For many, Hoi An is the jewel in Vietnam’s crown. It is a heady mix of cobbled streets, small tailor shops, trinket vendors, riverside cafes, galleries, traditional merchant houses and incense-infused temples. Hoi An was one of Southeast Asia’s major trading centres during the 16th century and the town’s development was affected by a multitude of outside influences, the most significant of which being the Chinese merchants who settled here. To this day, Hoi An has a distinctly Chinese feel to it. However, it was the Japanese who built the curious bridge (Chùa cầu), which is the only known covered bridge with a Buddhist pagoda attached to one side.
In the late nineteenth century Hoi An’s Thu Bon River silted up making it impassable for commercial shipping. The port moved to Tourane – now the city of Danang – and Hoi An languished. Its retreat into small town anonymity meant that its old buildings survived the joint ravages of war and development, when so many other towns in Vietnam were destroyed. In 1999, the old town was declared a World Heritage Site by UNESCO and today the ancient centre is pedestrianised, making it the most convivial place to spend several days soaking up a traditional Vietnamese vibe.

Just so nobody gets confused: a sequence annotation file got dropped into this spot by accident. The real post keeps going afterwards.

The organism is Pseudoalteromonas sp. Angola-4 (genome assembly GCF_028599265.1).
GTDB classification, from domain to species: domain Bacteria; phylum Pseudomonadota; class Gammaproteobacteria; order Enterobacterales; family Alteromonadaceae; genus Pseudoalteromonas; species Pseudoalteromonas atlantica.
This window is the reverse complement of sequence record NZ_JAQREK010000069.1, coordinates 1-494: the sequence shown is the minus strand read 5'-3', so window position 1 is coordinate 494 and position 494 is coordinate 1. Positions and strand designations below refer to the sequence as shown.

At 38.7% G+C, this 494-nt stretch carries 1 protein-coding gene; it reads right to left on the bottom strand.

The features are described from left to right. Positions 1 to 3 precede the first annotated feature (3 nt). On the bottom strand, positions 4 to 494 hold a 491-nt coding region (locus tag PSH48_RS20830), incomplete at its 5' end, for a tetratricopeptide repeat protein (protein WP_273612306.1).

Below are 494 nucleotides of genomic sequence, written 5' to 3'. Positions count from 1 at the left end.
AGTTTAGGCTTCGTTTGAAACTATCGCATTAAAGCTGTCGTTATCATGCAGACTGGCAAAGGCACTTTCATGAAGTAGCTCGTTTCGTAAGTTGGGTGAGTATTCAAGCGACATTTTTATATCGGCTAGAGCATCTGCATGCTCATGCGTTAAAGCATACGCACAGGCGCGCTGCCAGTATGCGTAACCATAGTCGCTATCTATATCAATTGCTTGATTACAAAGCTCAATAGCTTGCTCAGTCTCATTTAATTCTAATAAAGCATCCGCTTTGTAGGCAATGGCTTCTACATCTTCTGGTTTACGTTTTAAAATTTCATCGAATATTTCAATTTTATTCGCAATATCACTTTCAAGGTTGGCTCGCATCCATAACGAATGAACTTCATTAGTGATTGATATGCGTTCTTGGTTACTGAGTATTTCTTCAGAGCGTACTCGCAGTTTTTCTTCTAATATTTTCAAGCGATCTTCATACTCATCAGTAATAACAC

This is a town in which to take time out and enjoy ‘slow time’ – eat, walk, cycle, shop and simply explore. To add to the ambiance, as darkness falls all electricity is switched off and the town begins to glow, illuminated by hundreds of beautiful traditional silk lanterns. You can choose to stay either in the old town itself or just outside on the beach at Cua Dai, which is as good as any in Central Vietnam.